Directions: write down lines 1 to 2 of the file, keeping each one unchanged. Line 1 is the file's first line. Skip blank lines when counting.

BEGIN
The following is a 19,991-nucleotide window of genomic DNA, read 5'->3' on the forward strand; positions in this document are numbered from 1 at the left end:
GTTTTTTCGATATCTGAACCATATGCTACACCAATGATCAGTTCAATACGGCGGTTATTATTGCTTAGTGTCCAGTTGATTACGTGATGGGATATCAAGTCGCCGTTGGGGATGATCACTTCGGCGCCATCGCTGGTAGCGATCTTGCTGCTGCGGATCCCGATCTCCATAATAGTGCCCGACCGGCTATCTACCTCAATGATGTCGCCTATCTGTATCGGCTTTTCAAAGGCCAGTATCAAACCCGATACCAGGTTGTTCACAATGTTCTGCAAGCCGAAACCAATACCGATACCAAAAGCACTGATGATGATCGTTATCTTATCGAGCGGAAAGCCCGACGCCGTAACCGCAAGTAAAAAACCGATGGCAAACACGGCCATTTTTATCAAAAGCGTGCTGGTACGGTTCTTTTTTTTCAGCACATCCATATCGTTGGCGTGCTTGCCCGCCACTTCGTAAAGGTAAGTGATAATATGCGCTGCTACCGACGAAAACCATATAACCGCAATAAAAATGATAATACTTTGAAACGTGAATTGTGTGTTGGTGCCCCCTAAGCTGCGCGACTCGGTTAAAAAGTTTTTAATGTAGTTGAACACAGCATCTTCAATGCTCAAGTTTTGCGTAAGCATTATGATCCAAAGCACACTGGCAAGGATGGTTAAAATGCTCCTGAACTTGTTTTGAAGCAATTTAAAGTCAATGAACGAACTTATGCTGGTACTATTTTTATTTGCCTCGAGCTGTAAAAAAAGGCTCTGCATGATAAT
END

The following is a 19,991-nucleotide window of genomic DNA, read 5'->3' on the forward strand; positions in this document are numbered from 1 at the left end:
GTTTTTTCGATATCTGAACCATATGCTACACCAATGATCAGTTCAATACGGCGGTTATTATTGCTTAGTGTCCAGTTGATTACGTGATGGGATATCAAGTCGCCGTTGGGGATGATCACTTCGGCGCCATCGCTGGTAGCGATCTTGCTGCTGCGGATCCCGATCTCCATAATAGTGCCCGACCGGCTATCTACCTCAATGATGTCGCCTATCTGTATCGGCTTTTCAAAGGCCAGTATCAAACCCGATACCAGGTTGTTCACAATGTTCTGCAAGCCGAAACCAATACCGATACCAAAAGCACTGATGATGATCGTTATCTTATCGAGCGGAAAGCCCGACGCCGTAACCGCAAGTAAAAAACCGATGGCAAACACGGCCATTTTTATCAAAAGCGTGCTGGTACGGTTCTTTTTTTTCAGCACATCCATATCGTTGGCGTGCTTGCCCGCCACTTCGTAAAGGTAAGTGATAATATGCGCTGCTACCGACGAAAACCATATAACCGCAATAAAAATGATAATACTTTGAAACGTGAATTGTGTGTTGGTGCCCCCTAAGCTGCGCGACTCGGTTAAAAAGTTTTTAATGTAGTTGAACACAGCATCTTCAATGCTCAAGTTTTGCGTAAGCATTATGATCCAAAGCACACTGGCAAGGATGGTTAAAATGCTCCTGAACTTGTTTTGAAGCAATTTAAAGTCAATGAACGAACTTATGCTGGTACTATTTTTATTTGCCTCGAGCTGTAAAAAAAGGCTCTGCATGATAAT